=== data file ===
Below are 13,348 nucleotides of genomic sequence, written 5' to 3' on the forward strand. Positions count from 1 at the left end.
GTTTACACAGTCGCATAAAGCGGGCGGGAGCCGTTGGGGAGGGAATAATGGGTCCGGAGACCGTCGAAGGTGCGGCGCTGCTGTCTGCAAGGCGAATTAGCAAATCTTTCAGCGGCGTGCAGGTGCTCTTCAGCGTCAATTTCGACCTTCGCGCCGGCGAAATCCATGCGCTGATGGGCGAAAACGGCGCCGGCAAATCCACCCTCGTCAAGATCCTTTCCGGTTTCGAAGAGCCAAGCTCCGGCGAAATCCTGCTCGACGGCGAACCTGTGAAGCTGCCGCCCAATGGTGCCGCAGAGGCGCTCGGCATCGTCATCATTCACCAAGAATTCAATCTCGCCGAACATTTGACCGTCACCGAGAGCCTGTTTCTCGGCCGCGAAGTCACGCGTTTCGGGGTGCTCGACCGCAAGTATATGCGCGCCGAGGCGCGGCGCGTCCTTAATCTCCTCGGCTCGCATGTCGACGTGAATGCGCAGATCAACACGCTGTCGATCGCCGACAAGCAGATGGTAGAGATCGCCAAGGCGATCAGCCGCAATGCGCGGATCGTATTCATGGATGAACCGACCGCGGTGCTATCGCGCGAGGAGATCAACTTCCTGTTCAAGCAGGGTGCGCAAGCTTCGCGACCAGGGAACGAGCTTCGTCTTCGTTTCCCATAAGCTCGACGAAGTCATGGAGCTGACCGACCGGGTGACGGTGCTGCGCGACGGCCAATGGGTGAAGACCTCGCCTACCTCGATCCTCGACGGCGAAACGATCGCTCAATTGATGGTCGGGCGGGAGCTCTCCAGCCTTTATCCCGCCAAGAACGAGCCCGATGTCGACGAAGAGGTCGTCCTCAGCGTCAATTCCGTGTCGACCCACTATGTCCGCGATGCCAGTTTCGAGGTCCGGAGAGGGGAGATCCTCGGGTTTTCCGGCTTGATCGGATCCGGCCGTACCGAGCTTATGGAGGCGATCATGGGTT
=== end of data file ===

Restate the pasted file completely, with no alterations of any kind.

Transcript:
Below are 13,348 nucleotides of genomic sequence, written 5' to 3' on the forward strand. Positions count from 1 at the left end.
GTTTACACAGTCGCATAAAGCGGGCGGGAGCCGTTGGGGAGGGAATAATGGGTCCGGAGACCGTCGAAGGTGCGGCGCTGCTGTCTGCAAGGCGAATTAGCAAATCTTTCAGCGGCGTGCAGGTGCTCTTCAGCGTCAATTTCGACCTTCGCGCCGGCGAAATCCATGCGCTGATGGGCGAAAACGGCGCCGGCAAATCCACCCTCGTCAAGATCCTTTCCGGTTTCGAAGAGCCAAGCTCCGGCGAAATCCTGCTCGACGGCGAACCTGTGAAGCTGCCGCCCAATGGTGCCGCAGAGGCGCTCGGCATCGTCATCATTCACCAAGAATTCAATCTCGCCGAACATTTGACCGTCACCGAGAGCCTGTTTCTCGGCCGCGAAGTCACGCGTTTCGGGGTGCTCGACCGCAAGTATATGCGCGCCGAGGCGCGGCGCGTCCTTAATCTCCTCGGCTCGCATGTCGACGTGAATGCGCAGATCAACACGCTGTCGATCGCCGACAAGCAGATGGTAGAGATCGCCAAGGCGATCAGCCGCAATGCGCGGATCGTATTCATGGATGAACCGACCGCGGTGCTATCGCGCGAGGAGATCAACTTCCTGTTCAAGCAGGGTGCGCAAGCTTCGCGACCAGGGAACGAGCTTCGTCTTCGTTTCCCATAAGCTCGACGAAGTCATGGAGCTGACCGACCGGGTGACGGTGCTGCGCGACGGCCAATGGGTGAAGACCTCGCCTACCTCGATCCTCGACGGCGAAACGATCGCTCAATTGATGGTCGGGCGGGAGCTCTCCAGCCTTTATCCCGCCAAGAACGAGCCCGATGTCGACGAAGAGGTCGTCCTCAGCGTCAATTCCGTGTCGACCCACTATGTCCGCGATGCCAGTTTCGAGGTCCGGAGAGGGGAGATCCTCGGGTTTTCCGGCTTGATCGGATCCGGCCGTACCGAGCTTATGGAGGCGATCATGGGTT